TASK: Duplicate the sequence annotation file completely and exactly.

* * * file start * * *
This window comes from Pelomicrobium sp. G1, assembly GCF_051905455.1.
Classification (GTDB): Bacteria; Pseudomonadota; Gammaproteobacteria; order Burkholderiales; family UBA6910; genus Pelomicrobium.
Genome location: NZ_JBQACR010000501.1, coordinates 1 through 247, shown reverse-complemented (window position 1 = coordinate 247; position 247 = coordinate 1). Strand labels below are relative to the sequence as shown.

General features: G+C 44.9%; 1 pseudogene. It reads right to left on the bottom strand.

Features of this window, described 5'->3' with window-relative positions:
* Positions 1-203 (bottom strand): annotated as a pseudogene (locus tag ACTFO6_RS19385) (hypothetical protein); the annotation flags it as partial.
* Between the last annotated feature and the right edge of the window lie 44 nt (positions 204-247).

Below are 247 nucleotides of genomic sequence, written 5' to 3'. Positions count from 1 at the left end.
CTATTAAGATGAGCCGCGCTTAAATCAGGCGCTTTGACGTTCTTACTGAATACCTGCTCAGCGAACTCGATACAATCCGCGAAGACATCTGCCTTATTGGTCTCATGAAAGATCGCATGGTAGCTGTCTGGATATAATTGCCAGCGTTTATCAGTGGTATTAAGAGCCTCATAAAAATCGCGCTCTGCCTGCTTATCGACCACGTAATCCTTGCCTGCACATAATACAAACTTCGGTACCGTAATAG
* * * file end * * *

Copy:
This window comes from Pelomicrobium sp. G1, assembly GCF_051905455.1.
Classification (GTDB): Bacteria; Pseudomonadota; Gammaproteobacteria; order Burkholderiales; family UBA6910; genus Pelomicrobium.
Genome location: NZ_JBQACR010000501.1, coordinates 1 through 247, shown reverse-complemented (window position 1 = coordinate 247; position 247 = coordinate 1). Strand labels below are relative to the sequence as shown.

General features: G+C 44.9%; 1 pseudogene. It reads right to left on the bottom strand.

Features of this window, described 5'->3' with window-relative positions:
* Positions 1-203 (bottom strand): annotated as a pseudogene (locus tag ACTFO6_RS19385) (hypothetical protein); the annotation flags it as partial.
* Between the last annotated feature and the right edge of the window lie 44 nt (positions 204-247).

Below are 247 nucleotides of genomic sequence, written 5' to 3'. Positions count from 1 at the left end.
CTATTAAGATGAGCCGCGCTTAAATCAGGCGCTTTGACGTTCTTACTGAATACCTGCTCAGCGAACTCGATACAATCCGCGAAGACATCTGCCTTATTGGTCTCATGAAAGATCGCATGGTAGCTGTCTGGATATAATTGCCAGCGTTTATCAGTGGTATTAAGAGCCTCATAAAAATCGCGCTCTGCCTGCTTATCGACCACGTAATCCTTGCCTGCACATAATACAAACTTCGGTACCGTAATAG